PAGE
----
ICIS publishes weekly reports on the methanol markets in Asia, China, Europe and the US. Our trusted and reliable independent reports cover contract and spot markets in Europe and the US, and spot activity in Asia and China.
Market news and intelligence are analysed by our reporters in each location, and the information is reflected in market commentaries that include overviews, regional updates, production news, crude oil developments, plant capacities, graphics and shipping information. These reports are a valuable tool to allow you to keep up-to-date and abreast of factors driving prices, and ensure you are fully informed while making commercial choices.
Updated to Q2 2020
Asian buyers were generally well supplied throughout Q2. China faced oversupply and congested ports, with days to weeks of delays in offloading of methanol and surging tank storage costs. Some players saw this more as a consequence of falling demand throughout Asia, rather than increased production or increased volume availability. Many buyers were still struggling to take in their usual term allocations.
Demand and consumption slumped to their lowest points in decades as most Asian countries introduced various restrictions and lockdown measures to control the coronavirus pandemic. These measures were mostly lifted only close to the end of Q2, and demand did not have a chance to recover yet. Even for regions that had gotten the pandemic under control, downstream demand has yet to recover to pre-pandemic levels.
European supply grew over Q2 due to weakened downstream demand and manufacturing shutdowns in the automotive and furniture industries. Planned methanol maintenances for Q2 were postponed due to the coronavirus pandemic. OCI conducted a turnaround at its BioMCN facility in the Netherlands and a number of other producers lowered operating rates. However, this did not slow the growing market length.
Demand plummeted in April and May as the coronavirus outbreak spread across Europe. Downstream demand was slashed and consumer confidence was badly affected. There were signs of demand recovery in some markets in June, such as MTBE and biodiesel. However, formaldehyde demand was limited and the furniture and automotive sectors remained weak as Q2 ended.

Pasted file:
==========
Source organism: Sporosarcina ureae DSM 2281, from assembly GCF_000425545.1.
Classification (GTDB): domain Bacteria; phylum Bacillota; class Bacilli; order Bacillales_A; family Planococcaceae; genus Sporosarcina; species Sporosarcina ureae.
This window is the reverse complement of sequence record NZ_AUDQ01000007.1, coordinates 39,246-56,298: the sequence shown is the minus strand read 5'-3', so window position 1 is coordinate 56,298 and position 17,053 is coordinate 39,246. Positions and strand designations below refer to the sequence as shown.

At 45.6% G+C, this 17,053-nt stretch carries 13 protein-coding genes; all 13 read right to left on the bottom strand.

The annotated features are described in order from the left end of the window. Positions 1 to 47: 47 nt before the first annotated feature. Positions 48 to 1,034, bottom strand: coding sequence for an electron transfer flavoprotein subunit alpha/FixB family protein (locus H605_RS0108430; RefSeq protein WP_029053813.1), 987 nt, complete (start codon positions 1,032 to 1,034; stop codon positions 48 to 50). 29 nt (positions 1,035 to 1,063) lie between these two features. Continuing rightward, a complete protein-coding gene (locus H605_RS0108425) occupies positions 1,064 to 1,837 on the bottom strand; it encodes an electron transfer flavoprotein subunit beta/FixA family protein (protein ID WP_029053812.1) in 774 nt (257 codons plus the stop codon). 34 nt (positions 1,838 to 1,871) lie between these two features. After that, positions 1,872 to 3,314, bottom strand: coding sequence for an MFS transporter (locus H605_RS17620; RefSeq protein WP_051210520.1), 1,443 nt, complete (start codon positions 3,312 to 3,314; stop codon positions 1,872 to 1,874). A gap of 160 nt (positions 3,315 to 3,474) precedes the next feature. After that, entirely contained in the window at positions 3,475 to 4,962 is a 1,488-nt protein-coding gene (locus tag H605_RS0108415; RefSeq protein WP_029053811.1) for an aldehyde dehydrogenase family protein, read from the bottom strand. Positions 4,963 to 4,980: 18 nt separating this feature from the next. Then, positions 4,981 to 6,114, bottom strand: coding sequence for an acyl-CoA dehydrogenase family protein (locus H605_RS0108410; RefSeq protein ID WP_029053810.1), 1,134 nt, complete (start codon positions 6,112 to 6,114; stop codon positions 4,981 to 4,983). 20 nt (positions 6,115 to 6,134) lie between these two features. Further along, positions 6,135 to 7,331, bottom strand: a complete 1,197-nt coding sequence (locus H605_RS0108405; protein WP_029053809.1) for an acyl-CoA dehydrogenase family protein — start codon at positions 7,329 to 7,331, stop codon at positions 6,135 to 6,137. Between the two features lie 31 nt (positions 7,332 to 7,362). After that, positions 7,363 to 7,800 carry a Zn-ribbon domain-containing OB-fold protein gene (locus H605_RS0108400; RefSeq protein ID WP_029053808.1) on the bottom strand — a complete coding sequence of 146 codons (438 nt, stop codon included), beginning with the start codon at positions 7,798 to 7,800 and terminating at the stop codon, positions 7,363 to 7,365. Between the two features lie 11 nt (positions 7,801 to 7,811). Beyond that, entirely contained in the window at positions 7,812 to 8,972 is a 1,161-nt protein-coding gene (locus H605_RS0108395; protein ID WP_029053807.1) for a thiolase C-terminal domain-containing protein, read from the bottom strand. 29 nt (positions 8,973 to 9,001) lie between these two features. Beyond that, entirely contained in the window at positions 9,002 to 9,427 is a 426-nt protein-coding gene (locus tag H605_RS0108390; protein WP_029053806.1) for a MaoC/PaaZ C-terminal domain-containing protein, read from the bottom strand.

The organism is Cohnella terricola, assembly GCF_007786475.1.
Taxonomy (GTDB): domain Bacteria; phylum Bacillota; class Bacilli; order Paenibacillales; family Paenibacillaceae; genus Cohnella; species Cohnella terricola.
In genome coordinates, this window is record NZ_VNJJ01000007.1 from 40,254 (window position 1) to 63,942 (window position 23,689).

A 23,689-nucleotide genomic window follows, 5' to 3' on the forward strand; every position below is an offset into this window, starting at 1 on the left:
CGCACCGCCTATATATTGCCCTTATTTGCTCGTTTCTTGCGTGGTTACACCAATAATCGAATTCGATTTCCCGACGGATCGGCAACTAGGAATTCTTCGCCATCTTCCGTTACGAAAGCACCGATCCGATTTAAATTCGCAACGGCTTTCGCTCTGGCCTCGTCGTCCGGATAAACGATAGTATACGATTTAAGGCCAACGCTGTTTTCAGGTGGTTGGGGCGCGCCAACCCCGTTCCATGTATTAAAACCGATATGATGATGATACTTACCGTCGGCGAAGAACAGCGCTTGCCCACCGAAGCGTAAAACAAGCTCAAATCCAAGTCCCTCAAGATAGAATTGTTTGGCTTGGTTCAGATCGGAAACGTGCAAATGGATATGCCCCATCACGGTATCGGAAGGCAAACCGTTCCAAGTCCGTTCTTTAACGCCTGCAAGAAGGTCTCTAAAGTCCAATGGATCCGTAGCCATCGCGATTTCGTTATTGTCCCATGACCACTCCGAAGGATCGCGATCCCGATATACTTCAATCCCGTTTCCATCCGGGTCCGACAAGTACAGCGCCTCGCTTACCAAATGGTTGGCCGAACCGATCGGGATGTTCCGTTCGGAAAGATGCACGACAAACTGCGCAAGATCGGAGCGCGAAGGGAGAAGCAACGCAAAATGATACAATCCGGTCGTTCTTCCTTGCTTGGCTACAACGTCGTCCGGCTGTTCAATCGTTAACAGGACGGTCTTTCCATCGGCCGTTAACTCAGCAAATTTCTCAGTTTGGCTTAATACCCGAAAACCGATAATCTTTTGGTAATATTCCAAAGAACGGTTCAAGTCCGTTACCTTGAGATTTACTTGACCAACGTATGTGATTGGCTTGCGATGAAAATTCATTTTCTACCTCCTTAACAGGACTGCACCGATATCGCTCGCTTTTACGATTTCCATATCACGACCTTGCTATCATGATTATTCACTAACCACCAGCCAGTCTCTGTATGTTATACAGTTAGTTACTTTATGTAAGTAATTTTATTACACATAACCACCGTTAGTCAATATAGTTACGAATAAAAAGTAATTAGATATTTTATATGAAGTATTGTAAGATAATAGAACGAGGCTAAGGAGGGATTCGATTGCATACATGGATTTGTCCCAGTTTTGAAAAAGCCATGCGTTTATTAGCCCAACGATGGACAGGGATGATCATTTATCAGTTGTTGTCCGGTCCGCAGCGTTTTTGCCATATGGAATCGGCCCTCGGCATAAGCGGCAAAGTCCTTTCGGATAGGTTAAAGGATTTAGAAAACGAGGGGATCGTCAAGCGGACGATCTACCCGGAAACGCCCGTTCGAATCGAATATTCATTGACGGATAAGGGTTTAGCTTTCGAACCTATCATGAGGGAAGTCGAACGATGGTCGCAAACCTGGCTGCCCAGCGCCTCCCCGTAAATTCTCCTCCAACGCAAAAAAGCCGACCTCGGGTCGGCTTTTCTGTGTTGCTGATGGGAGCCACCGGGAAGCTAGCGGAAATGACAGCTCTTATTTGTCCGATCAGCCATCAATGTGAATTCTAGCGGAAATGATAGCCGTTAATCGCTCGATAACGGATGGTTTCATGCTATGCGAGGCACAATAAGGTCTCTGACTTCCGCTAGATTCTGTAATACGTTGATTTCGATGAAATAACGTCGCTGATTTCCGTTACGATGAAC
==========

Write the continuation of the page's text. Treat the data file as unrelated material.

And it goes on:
Following the crude oil collapse in early March, the US methanol market was largely unchanged until later in Q2 as some domestic production issues were cleared up. Domestic product availability was widely viewed as more limited, but as production continued to run smoothly during Q2, oversupply was a top concern for much of the market.
Consumption of US methanol in Q2 remained quite muted with less active than usual spot market seen for much of the quarter. Coronavirus weakened demand, particularly from China, impacted the global methanol market. Weaker demand caused US spot prices to sink to four-year lows as stricter coronavirus precautions implemented in much of the country.
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Methanol is primarily used to produce formaldehyde, methyl tertiary butyl ether (MTBE) and acetic acid, with smaller amounts going into the manufacture of DMT, MMA, chloromethanes, methylamines, glycol methyl ethers and fuels.
Methanol is a colourless, volatile and flammable liquid with a characteristic odour. It is soluble in water, ethanol, ether and most organic solvents.
It is primarily used to produce formaldehyde, methyl tertiary butyl ether (MTBE) and acetic acid, with smaller amounts going into the manufacture of DMT, MMA, chloromethanes, methylamines, glycol methyl ethers, and fuels.
Methanol is seeing growing demand in fuel applications such dimethyl ether (DME), biodiesel and the direct blending into gasoline.
It also has many general solvent and antifreeze uses, such as being a component for paint strippers, car windshield washer compounds and a deicer for natural gas pipelines.
Methanol can also be used to extract, wash, dry and crystallise pharmaceutical and agricultural chemicals.
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